If you've forgotten just how inspiring the Curiosity Rover and those responsible for her journey are, take 5 minutes to watch this lovely piece created by director/photojournalist Dan Winters, editor John Aldrich and sound designer/composer Shervin Shaeri. With narration from key members of the MSL team, including Adam Steltzner, Miguel San Martin, Ann Devereaux and Allen Chen detailing their personal feelings about the rover, it's a lovely, visual journey through the life of Curiosity thus far.
Here's my favorite quote from the piece, which encapsulates the sense of connection between the engineers and scientists who birthed Curiosity, but now only get the occasional phone call or pic from their kiddo far, far away:
"We get to see her in images that she takes of herself, but we won't ever touch again and we won't ever be able to fix her again."
NEIGHBORHOOD WATCH FOR SPACE?
NASA has a little problem...there are about 500,000 pieces of hazardous space junk orbiting the earth, and there's no trash collector scheduled for the route anytime in the near future! This debris includes spent rocket stages, defunct satellites and fragments from other spacecraft that are the result of erosion, explosion and collision, and it threatens current peacekeeping and combat satellites, as a collision between a piece of the space trash and a satellite could release more than 20,000 times the energy of a head-on auto collision at 65 mph.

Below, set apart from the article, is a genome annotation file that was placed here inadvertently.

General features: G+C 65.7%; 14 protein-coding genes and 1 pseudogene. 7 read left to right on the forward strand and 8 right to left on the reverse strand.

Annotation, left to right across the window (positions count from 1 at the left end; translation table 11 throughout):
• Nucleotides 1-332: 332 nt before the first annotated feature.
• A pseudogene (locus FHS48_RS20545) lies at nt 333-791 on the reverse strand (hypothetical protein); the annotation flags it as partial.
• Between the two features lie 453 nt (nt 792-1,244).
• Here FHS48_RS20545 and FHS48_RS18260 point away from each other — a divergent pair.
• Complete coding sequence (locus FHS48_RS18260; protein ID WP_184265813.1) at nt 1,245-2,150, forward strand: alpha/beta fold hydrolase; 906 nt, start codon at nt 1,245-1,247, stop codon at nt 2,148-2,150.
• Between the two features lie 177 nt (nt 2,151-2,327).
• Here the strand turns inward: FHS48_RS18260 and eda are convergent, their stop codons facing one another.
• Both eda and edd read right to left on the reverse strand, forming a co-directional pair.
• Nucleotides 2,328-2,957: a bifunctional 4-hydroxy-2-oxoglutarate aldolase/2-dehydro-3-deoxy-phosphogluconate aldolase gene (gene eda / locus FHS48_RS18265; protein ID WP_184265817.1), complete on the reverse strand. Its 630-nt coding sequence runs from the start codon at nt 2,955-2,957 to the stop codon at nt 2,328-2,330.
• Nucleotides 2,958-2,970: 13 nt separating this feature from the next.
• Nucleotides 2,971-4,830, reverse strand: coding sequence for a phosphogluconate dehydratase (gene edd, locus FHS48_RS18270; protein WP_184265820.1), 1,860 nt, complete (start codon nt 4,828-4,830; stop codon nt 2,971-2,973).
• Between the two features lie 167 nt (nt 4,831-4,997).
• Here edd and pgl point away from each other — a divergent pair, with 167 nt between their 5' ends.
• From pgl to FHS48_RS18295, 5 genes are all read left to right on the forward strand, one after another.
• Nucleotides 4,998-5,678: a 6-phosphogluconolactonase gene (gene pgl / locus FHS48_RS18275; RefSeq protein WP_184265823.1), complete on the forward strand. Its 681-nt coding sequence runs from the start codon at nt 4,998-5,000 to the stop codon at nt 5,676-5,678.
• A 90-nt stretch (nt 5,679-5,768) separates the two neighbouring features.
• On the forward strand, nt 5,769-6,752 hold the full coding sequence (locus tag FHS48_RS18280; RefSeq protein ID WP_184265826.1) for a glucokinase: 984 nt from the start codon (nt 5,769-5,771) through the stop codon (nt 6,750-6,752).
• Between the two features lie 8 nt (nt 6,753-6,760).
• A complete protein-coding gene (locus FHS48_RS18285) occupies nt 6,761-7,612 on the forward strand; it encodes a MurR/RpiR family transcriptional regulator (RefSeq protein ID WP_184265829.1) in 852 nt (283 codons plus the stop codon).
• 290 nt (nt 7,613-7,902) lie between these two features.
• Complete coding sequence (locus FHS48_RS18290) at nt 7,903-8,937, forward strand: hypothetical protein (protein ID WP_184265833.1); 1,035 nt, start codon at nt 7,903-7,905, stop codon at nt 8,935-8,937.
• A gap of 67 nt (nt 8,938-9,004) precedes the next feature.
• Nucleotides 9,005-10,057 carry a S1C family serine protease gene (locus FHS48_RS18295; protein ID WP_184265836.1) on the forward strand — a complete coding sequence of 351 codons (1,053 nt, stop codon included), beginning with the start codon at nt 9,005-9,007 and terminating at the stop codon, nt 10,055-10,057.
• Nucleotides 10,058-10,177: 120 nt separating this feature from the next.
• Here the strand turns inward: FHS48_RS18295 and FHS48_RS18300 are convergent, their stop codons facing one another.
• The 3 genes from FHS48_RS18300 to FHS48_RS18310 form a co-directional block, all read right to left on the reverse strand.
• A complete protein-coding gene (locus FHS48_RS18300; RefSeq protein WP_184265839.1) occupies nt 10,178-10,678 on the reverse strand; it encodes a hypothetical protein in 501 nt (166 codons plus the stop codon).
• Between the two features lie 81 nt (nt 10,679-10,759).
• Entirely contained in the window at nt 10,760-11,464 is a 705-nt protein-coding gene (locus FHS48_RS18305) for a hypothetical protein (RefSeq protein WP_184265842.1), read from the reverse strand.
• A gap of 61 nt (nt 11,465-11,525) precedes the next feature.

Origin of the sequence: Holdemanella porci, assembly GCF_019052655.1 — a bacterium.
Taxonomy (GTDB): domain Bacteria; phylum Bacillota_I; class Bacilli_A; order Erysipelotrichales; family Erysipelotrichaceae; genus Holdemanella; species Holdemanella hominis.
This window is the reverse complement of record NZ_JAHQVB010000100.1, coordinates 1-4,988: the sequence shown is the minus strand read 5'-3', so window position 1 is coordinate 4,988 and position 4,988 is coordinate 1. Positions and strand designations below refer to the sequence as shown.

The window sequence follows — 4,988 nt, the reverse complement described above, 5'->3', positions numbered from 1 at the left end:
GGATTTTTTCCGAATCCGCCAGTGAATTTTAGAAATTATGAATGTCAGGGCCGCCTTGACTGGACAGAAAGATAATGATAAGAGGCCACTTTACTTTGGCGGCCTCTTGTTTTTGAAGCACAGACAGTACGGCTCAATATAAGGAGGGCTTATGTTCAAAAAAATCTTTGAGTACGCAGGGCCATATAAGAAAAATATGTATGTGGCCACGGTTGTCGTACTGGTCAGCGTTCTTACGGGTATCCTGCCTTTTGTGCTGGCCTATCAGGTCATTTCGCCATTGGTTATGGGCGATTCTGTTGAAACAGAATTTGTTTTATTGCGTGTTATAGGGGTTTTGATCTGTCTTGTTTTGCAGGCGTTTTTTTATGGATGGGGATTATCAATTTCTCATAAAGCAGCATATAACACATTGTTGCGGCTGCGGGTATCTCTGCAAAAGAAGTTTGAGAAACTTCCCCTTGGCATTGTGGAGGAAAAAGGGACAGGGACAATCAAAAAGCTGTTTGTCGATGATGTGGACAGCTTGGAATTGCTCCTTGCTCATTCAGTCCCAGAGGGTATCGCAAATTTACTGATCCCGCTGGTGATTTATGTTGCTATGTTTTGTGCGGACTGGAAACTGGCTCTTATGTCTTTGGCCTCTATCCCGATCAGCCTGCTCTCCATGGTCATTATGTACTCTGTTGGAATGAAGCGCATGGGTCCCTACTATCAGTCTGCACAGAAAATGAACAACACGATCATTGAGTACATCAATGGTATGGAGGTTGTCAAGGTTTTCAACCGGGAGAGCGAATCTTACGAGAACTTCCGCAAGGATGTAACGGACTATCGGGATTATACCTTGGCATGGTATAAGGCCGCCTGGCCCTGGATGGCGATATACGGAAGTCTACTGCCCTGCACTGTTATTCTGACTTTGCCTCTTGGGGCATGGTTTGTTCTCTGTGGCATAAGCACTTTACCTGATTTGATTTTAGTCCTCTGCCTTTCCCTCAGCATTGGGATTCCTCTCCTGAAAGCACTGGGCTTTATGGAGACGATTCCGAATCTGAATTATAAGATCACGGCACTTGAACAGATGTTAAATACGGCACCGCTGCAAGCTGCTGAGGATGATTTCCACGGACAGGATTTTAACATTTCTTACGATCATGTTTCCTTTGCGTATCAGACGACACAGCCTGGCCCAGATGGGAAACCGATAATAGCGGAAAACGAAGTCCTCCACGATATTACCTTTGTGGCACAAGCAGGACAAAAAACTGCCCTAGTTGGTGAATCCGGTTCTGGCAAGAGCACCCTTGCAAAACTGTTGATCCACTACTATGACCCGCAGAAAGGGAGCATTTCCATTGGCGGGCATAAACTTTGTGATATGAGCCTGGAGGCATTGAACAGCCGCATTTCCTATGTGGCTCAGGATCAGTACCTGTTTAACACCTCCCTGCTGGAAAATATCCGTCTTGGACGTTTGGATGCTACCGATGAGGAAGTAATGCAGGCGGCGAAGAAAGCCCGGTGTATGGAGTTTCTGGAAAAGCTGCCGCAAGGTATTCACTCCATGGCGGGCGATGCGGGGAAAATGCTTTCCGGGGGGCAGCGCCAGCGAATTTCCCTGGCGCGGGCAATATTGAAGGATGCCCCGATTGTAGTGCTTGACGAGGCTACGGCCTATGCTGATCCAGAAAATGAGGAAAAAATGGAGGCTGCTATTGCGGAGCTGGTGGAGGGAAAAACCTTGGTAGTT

So what's a government agency to do?
DARPA has created SpaceView, "a space debris tracking project that provides amateur astronomers with the means to make a difference....The vision behind the SpaceView program is to provide more diverse data to the Space Surveillance Network (SSN), a U.S. Air Force program charged with cataloguing and observing space objects to identify potential near-term collisions. SpaceView hopes to achieve that goal by engaging U.S. amateur astronomers by purchasing remote access to an already in-use telescope or by providing a telescope to selected astronomers. When a telescope that is provided by the program is not in use by the SpaceView program, DARPA will provide its use for astronomy and astrophotography."
So in other words, if you're located where they need you to be, you might get to time-share some equipment, qualify for some fancy upgraded hardware or even receive some minor financial compensation. And of course, there's that satisfying undercover-superhero-feeling that comes from quietly saving the Earth!
Interested astronomers may learn more about the program and sign up at www.spaceviewnetwork.com. Participants will be selected based on geographic location and access to a permanent site for a telescope, among other criteria.
COLBERT'S INTELLECTUAL HYDROPLANE: BECOMING MASSIVE!
Theoretical physicist Sean Carroll hungout with Stephen Colbert last week while promoting his new book THE PARTICLE AT THE END OF THE UNIVERSE: How the Hunt for Higgs Boson Leads us to the Edge of a New World.
In between Colbert's jokes about jetpacks and teleportation, Carroll attempts to explain what exactly the Higgs Boson is and why it's important.
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